Nicole Colson’s article, “Why postal workers need your support,” offers an in-depth and nuanced take on the labor issues as well as the history of the current problem. Excellent piece.
George Monbiot’s blog at The Guardian offers a chilling analysis of the practice of astroturfing, which Monbiot defines as follows:
fake grassroots campaigns that create the impression that large numbers of people are demanding or opposing particular policies. This deception is most likely to occur where the interests of companies or governments come into conflict with the interests of the public.
Monbiot is researching this topic and was contacted by a whistleblower who admitted to having 70 personas he used to promote corporate interests on discussion forums. Monbiot poses the question: how do we stop this practice? I agree with him when he says that astroturfing “has the potential to destroy the internet as a forum for constructive debate” and “jeopardises the notion of online democracy.”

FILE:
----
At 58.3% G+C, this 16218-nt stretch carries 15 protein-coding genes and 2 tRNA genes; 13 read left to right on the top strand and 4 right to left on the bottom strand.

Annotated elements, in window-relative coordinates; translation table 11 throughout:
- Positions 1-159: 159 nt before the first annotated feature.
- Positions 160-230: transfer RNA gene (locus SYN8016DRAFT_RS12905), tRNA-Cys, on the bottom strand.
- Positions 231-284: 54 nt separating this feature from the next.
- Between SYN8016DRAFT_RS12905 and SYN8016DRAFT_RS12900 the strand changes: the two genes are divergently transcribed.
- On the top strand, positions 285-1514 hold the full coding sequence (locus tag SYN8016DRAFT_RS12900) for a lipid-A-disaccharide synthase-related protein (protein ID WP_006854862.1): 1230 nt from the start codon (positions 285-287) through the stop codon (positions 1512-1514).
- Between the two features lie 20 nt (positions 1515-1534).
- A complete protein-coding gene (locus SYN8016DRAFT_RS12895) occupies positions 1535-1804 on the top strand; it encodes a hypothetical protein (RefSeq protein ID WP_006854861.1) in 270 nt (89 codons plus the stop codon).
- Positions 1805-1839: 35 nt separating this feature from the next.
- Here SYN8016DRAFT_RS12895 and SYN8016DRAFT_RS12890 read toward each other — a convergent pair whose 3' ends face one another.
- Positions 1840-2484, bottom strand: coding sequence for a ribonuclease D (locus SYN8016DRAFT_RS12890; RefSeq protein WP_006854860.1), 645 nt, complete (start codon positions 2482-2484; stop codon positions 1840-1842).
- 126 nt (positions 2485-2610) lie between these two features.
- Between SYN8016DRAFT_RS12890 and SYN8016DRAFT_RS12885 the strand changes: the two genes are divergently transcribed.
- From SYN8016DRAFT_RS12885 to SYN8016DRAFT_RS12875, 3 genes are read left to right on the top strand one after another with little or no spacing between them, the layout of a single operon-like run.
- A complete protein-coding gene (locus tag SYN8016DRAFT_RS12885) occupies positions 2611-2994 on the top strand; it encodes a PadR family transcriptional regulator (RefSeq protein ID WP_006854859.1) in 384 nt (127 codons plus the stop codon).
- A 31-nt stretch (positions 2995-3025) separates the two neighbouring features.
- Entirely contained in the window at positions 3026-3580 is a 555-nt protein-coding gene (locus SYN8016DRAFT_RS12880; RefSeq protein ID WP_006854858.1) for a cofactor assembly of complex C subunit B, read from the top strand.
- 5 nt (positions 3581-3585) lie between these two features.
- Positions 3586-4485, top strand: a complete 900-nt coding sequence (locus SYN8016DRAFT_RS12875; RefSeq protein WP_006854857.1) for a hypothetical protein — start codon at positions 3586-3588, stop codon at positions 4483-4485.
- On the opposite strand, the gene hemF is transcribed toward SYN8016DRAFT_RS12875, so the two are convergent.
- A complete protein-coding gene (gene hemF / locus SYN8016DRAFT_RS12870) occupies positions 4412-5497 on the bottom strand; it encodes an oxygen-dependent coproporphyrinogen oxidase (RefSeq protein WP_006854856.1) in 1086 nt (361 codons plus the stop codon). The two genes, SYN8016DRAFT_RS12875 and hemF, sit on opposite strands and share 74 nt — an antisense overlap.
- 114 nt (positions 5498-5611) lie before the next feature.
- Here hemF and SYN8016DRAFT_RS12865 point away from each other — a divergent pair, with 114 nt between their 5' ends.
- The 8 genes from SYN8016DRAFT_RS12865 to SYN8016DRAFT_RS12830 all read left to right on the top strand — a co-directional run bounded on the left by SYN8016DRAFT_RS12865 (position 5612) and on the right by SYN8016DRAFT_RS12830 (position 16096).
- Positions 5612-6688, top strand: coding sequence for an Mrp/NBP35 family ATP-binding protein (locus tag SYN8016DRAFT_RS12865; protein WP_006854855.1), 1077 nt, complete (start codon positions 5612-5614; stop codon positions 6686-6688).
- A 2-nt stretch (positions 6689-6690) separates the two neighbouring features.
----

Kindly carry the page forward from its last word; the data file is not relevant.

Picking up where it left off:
Ana Sisnett (1952-2009) was Executive Director from 1998-2006 of Austin Free-Net, a community technology center. But her pioneering on the internet began earlier when she co-founded Technomama with Gisele-Audrey Mills. Technomama worked with the Institute for Global Communications (IGC) and the Association for Progressive Communications (APC) back when the text-only internet presented more opportunities for social justice activism than for consumerism. Funded in part by the Foundation for a Compassionate Society, Technomama trained women left out of the digital revolution and viewed equal access and ability as an international human rights issue.
An early adopter who delighted as much as the next geek over a new application or gadget, Ana nevertheless always thought through the complex questions of access, training, and ability. If the technology excluded, well, then…where’s the fix? She admired the work of Knowbility, whose annual AIR-Interactive (Accessible Internet Rally) features a web-design contest focusing on assistive technology and accessible design.
Over the last three years, Ana struggled with ovarian cancer, and she passed away on January 13. She leaves behind many, many people who were touched by her vision of a usable and just technology that bridges differences and helps us realize our better selves.
Just read on WMST-L the announcement for the national opening on 10 October of Call + Response, the feature documentary on global slave trafficking. There’s a trailer on the film’s website and Cornel West says, “Justice is what love looks like in public.”